15. Benjamin Pelletier

    Benjamin Pelletier

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    I've been using a Canon D10 (the funny-shaped one; not the newer D20) for a while and like it a lot -- especially when you can get one for well under $200 on eBay. If you get one of those, just make sure you get the small cone-shaped piece that attaches to one of the four corners and allows wrist strap attachment. Otherwise, attaching a wrist strap is impossible and getting a replacement part is either expensive or impossible.

    I recently bought a TG-2 and took it on Imlay, Das Boot/Subway, and a canyon in the Columbia River Gorge. It's good, but it's certainly not twice as good as the D10 even though it costs twice as much. The HDR feature is cool, but the max resolution is 1920x1080 and the HDR it produces only expands the exposure range slightly -- it won't produce anything like the beautifully surrealistic HDRs that you may have seen. The iAuto setting didn't yield great pictures in (dark) Imlay or Das Boot -- a bunch were blurred (probably unavoidable), and most of the rest were extremely desaturated and lacked detail. In overcast conditions in Oregon, the trees all appeared desaturated whenever the overcast sky was in the picture. The pictures weren't actually bad, they just weren't any better than my D10 (disappointing for +$330).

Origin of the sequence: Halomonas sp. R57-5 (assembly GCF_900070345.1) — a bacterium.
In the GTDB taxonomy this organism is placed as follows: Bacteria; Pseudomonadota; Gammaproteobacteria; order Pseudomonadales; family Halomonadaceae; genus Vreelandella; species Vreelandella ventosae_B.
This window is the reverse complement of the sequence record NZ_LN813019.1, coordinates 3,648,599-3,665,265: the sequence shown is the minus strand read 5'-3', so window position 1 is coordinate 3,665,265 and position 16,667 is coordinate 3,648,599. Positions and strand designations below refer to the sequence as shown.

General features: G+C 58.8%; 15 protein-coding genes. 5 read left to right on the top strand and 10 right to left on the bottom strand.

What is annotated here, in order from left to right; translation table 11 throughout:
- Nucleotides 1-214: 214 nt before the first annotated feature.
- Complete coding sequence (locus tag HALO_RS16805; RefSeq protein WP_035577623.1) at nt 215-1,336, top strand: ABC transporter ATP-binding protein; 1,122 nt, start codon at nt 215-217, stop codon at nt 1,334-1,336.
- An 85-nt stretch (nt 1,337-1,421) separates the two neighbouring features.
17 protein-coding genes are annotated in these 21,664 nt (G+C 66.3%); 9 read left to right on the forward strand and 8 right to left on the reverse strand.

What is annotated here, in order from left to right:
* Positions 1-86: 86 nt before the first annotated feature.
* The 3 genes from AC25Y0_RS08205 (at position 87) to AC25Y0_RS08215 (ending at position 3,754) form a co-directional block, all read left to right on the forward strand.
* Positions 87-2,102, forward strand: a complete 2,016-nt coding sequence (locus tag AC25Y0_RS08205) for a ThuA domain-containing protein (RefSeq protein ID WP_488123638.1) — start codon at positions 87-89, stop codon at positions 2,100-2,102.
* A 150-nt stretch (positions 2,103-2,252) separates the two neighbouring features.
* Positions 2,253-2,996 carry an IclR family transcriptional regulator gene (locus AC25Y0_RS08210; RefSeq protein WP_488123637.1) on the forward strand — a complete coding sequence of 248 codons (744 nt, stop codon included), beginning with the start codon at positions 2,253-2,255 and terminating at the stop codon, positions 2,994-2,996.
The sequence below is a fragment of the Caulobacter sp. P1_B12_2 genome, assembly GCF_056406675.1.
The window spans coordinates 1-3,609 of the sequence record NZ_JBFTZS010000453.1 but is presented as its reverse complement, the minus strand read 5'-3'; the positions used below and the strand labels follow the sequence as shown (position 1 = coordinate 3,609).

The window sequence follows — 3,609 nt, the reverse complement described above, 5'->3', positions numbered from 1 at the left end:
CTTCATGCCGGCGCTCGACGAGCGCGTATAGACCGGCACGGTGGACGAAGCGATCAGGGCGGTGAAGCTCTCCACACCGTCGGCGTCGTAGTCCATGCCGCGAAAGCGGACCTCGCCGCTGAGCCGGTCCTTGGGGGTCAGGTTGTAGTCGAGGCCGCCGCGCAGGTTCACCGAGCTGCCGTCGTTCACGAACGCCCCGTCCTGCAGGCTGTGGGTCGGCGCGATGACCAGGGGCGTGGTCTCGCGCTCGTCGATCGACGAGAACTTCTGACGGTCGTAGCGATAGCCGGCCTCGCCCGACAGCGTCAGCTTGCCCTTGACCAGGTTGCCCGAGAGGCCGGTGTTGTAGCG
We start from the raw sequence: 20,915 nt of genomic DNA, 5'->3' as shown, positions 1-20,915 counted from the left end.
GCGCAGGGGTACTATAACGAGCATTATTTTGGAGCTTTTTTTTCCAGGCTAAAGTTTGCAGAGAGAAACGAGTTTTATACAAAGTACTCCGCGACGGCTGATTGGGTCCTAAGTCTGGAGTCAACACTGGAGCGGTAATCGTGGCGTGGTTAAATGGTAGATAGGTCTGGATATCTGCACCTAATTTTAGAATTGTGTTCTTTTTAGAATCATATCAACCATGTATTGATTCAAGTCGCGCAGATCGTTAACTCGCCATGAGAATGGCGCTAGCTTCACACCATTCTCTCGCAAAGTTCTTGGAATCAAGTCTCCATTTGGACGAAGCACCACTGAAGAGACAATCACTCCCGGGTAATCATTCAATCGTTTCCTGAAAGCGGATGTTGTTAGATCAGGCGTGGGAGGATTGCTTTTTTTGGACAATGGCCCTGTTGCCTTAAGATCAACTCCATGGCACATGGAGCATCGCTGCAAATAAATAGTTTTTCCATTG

The TG-2 does have a night scene mode that will do exposures up to 4 seconds, so that's a big benefit if you have a mini tripod. On the other hand, the D10 will do 30-second delay, triple-shot timer pictures and the TG-2 will only do a 12-second delay.

    Here's Imlay with a D10
    Here's Imlay with a TG-2
  16. Amanda

    Amanda

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    If you're looking for a more economical camera, I'd recommend the Nikon CoolPix AW100 16MP. Shock proof, water proof up to 33ft and takes great photos quickly. I was looking at the TG-2 as well, but went with this one as I saw another canyoneer using one and it was less expensive. I was able to get it from Amazon for $199. Very happy with my camera. Also it has the same water repellent cover on the lens. I was using it in Pine Creek last weekend and if I did see a water droplet on the view finder, I would dip it back in the water and the drop would be gone. :)